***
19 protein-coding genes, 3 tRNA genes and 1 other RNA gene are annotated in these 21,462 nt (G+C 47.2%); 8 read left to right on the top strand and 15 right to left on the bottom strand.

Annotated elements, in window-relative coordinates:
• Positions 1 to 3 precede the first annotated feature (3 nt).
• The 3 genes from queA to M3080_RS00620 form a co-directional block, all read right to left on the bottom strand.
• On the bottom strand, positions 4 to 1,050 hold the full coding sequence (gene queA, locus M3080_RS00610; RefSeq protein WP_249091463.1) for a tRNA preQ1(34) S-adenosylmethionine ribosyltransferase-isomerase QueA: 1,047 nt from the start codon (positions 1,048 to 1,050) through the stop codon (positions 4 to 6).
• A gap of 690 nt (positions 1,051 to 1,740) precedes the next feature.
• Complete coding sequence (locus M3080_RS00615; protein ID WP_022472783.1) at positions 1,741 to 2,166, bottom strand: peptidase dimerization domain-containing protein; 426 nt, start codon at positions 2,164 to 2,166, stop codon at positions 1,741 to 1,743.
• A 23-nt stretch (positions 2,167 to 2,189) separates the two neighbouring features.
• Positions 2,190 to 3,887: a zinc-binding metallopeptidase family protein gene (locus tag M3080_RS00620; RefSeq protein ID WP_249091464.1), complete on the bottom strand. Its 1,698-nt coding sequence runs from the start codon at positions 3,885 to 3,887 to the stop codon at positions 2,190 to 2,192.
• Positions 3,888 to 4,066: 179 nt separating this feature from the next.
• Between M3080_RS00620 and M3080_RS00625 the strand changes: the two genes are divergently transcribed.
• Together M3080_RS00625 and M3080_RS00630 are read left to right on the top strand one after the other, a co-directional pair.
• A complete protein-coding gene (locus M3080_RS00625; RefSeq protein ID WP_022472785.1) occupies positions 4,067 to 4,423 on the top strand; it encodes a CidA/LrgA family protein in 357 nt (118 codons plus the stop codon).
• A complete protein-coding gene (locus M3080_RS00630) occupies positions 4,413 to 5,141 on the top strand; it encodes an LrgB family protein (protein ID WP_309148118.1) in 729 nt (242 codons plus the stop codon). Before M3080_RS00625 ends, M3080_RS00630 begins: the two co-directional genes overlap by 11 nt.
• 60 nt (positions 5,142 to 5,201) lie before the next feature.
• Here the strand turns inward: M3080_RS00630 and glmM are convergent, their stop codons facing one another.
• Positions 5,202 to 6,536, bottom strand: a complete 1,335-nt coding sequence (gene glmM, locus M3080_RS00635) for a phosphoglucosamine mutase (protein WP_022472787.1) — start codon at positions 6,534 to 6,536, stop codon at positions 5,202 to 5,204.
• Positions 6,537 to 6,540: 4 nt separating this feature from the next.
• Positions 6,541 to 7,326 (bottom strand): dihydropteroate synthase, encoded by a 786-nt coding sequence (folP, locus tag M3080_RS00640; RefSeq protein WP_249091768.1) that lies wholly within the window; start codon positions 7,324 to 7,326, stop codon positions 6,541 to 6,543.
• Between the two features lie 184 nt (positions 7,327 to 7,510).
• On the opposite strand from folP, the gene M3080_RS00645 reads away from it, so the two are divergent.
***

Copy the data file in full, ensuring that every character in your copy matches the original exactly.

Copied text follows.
19 protein-coding genes, 3 tRNA genes and 1 other RNA gene are annotated in these 21,462 nt (G+C 47.2%); 8 read left to right on the top strand and 15 right to left on the bottom strand.

Annotated elements, in window-relative coordinates:
• Positions 1 to 3 precede the first annotated feature (3 nt).
• The 3 genes from queA to M3080_RS00620 form a co-directional block, all read right to left on the bottom strand.
• On the bottom strand, positions 4 to 1,050 hold the full coding sequence (gene queA, locus M3080_RS00610; RefSeq protein WP_249091463.1) for a tRNA preQ1(34) S-adenosylmethionine ribosyltransferase-isomerase QueA: 1,047 nt from the start codon (positions 1,048 to 1,050) through the stop codon (positions 4 to 6).
• A gap of 690 nt (positions 1,051 to 1,740) precedes the next feature.
• Complete coding sequence (locus M3080_RS00615; protein ID WP_022472783.1) at positions 1,741 to 2,166, bottom strand: peptidase dimerization domain-containing protein; 426 nt, start codon at positions 2,164 to 2,166, stop codon at positions 1,741 to 1,743.
• A 23-nt stretch (positions 2,167 to 2,189) separates the two neighbouring features.
• Positions 2,190 to 3,887: a zinc-binding metallopeptidase family protein gene (locus tag M3080_RS00620; RefSeq protein ID WP_249091464.1), complete on the bottom strand. Its 1,698-nt coding sequence runs from the start codon at positions 3,885 to 3,887 to the stop codon at positions 2,190 to 2,192.
• Positions 3,888 to 4,066: 179 nt separating this feature from the next.
• Between M3080_RS00620 and M3080_RS00625 the strand changes: the two genes are divergently transcribed.
• Together M3080_RS00625 and M3080_RS00630 are read left to right on the top strand one after the other, a co-directional pair.
• A complete protein-coding gene (locus M3080_RS00625; RefSeq protein ID WP_022472785.1) occupies positions 4,067 to 4,423 on the top strand; it encodes a CidA/LrgA family protein in 357 nt (118 codons plus the stop codon).
• A complete protein-coding gene (locus M3080_RS00630) occupies positions 4,413 to 5,141 on the top strand; it encodes an LrgB family protein (protein ID WP_309148118.1) in 729 nt (242 codons plus the stop codon). Before M3080_RS00625 ends, M3080_RS00630 begins: the two co-directional genes overlap by 11 nt.
• 60 nt (positions 5,142 to 5,201) lie before the next feature.
• Here the strand turns inward: M3080_RS00630 and glmM are convergent, their stop codons facing one another.
• Positions 5,202 to 6,536, bottom strand: a complete 1,335-nt coding sequence (gene glmM, locus M3080_RS00635) for a phosphoglucosamine mutase (protein WP_022472787.1) — start codon at positions 6,534 to 6,536, stop codon at positions 5,202 to 5,204.
• Positions 6,537 to 6,540: 4 nt separating this feature from the next.
• Positions 6,541 to 7,326 (bottom strand): dihydropteroate synthase, encoded by a 786-nt coding sequence (folP, locus tag M3080_RS00640; RefSeq protein WP_249091768.1) that lies wholly within the window; start codon positions 7,324 to 7,326, stop codon positions 6,541 to 6,543.
• Between the two features lie 184 nt (positions 7,327 to 7,510).
• On the opposite strand from folP, the gene M3080_RS00645 reads away from it, so the two are divergent.